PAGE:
Former Associate Justice of the United States Potter Stewart once said, “Censorship reflects society’s lack of confidence in itself. It is the hallmark of an authoritarian regime.” Plato’s Republic presents the question of whether or not one can have private thought in the perfectly just city. This question expands itself into whether or not any regime, just or unjust, can survive without at least nominal communization of thought. It appears throughout history that communization of thought has always been attempted on some scale. Does the perfectly just city, however, require the communization of thought as every other city does?
Three central questions loom over us at the present time. Is it possible to have communization of thought, totally or at all? Can a regime survive with or without communization of thought? And finally, can the perfectly just city as Plato describes in the Republic have communization of thought and still be just?
In order to find whether it is possible to achieve communization of thought, one only need look back through history and find examples. To answer the question of whether or not communization of thought is possible I offer this argument. For 1500 years the Catholic Church was able to control the religious views of Western Europe with little resistance. For seventy years the Soviet Union was able to control the thought of most of Eastern Europe. For twelve years Adolf Hitler and the Nazi party were able to indoctrinate the German people into National Socialist thought.
When a class of educated American students is polled on whether communization of thought is possible each of them responds, “No. There is a right to private thought.” Thus they too demonstrate their lower education teachers have indoctrinated them well. In Thomas Hobbes’ Leviathan he says, “it is his [the sovereign’s] duty to cause them so to be instructed; and not only his duty, but his benefit also, and security against the danger that may arrive to himself in his natural person from rebellion.” This is an echo from Plato’s Republic, where Socrates asserts that the guardians must be educated so that they do not attack their own city but only their enemies. Hobbes even goes on to say, “the people are to be taught, first, that they ought not to be in love with any form of government they see in their neighbor nations, more than with their own…” Once again Hobbes echo’s Socrates’ sentiments concerning the education. This education has one goal in mind, to create a communization of thought among the guardian class.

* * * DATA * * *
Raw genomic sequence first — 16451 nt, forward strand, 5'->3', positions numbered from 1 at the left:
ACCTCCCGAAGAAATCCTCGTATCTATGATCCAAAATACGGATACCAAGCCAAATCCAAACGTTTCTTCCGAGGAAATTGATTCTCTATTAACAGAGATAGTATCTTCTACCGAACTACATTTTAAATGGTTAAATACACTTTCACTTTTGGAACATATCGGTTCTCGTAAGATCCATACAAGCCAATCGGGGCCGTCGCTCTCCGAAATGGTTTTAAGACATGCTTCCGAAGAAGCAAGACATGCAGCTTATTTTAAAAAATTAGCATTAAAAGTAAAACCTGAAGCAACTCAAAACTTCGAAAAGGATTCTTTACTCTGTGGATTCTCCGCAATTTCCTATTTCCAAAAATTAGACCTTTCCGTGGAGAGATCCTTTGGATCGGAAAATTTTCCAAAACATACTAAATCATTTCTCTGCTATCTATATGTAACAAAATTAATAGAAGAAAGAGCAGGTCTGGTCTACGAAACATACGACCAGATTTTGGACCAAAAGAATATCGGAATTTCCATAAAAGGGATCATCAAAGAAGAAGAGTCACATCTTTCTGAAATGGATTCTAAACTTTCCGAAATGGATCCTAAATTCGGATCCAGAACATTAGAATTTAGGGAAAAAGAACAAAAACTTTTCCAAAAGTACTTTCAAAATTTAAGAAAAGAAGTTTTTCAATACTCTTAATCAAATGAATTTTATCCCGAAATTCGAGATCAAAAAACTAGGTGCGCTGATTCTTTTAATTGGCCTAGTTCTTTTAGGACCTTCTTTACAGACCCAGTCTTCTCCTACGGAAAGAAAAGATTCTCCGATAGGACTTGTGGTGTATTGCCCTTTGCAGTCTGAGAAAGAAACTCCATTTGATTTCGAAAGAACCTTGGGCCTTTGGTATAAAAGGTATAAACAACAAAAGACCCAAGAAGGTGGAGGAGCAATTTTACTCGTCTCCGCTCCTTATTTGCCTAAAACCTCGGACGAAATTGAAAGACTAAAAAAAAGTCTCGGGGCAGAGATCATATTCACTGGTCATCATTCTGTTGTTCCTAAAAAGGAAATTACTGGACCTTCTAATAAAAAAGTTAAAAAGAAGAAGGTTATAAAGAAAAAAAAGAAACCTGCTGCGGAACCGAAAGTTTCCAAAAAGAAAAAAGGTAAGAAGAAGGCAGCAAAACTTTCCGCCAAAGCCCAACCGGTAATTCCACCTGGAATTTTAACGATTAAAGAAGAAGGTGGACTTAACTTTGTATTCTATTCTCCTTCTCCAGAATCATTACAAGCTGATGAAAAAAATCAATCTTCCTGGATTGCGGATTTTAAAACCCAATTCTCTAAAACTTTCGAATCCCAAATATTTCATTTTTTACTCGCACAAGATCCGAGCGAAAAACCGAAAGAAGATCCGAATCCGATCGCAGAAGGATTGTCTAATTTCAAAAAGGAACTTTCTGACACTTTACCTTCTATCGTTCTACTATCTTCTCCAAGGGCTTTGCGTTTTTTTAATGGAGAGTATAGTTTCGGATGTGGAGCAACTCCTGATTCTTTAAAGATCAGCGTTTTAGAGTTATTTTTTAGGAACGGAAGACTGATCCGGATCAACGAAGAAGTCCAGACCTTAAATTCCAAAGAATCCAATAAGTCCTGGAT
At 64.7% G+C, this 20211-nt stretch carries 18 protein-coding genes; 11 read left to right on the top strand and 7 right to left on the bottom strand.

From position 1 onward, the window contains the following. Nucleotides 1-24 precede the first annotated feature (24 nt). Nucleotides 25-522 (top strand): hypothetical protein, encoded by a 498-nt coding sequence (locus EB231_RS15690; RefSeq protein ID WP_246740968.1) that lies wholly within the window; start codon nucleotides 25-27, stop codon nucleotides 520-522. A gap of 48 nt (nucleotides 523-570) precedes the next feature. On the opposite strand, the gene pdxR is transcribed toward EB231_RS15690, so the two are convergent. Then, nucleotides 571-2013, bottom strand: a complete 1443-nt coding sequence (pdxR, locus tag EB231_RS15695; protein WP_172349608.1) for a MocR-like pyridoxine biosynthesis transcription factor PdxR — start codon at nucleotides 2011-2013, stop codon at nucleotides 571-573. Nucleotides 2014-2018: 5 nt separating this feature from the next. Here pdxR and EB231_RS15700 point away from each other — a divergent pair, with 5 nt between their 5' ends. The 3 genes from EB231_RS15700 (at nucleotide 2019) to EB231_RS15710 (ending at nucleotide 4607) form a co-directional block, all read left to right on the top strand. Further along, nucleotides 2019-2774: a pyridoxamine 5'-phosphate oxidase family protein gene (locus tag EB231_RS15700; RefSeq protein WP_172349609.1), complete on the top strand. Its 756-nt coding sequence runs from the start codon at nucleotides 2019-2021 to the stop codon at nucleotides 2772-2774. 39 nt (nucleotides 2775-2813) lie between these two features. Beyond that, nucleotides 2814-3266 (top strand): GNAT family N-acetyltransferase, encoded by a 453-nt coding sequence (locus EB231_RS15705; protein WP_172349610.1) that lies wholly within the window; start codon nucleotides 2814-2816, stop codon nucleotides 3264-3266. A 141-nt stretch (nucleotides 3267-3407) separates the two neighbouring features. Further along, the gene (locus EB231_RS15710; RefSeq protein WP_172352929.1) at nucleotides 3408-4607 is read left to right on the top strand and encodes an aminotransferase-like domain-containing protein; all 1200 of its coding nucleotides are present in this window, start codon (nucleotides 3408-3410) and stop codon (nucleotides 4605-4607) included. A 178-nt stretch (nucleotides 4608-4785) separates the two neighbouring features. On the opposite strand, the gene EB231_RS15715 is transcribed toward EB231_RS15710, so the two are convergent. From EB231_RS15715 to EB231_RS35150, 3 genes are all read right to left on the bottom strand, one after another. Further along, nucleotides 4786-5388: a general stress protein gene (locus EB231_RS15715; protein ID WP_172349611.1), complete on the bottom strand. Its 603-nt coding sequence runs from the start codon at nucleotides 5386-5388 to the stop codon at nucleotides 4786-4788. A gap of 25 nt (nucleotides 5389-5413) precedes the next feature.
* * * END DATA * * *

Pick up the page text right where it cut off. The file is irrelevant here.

We thus have three examples, out of many, of communization of thought in practice and an author who encourages the education of youth that is similar, though not the same, as that of the just city.
However, can a regime survive a communization of thought? Can it survive without communization of thought? Certainly one can view the Soviet Union and realize that what started the dissolution was the introduction of private thought into society. Socrates even asserts that communization of thought is necessary for the survival of the city. In order to keep peace and order with in the city, and rebellion out of the city, Socrates proposes the introduction of the noble lie. He intends for this lie to make the citizens believe that they are all equals, and that they all have the same mother. However, at the same time it is used to introduce the one person, one job theory through the analogy of the metals. This demonstrates the mixture of myth and law into the city, which allows for the communization of thought to be stronger than when it is simply done through myth or law. The founders of the city will also determine what is proper for the citizens to read, and what the proper manner they should be educated in is. Private thought will only be possible through the rose colored glasses of the regime; that is to say that the citizens may have private thought but it will reflect the beliefs of the regime as have been taught to the citizens. Certainly without some form of communization of thought, the city is unable to survive.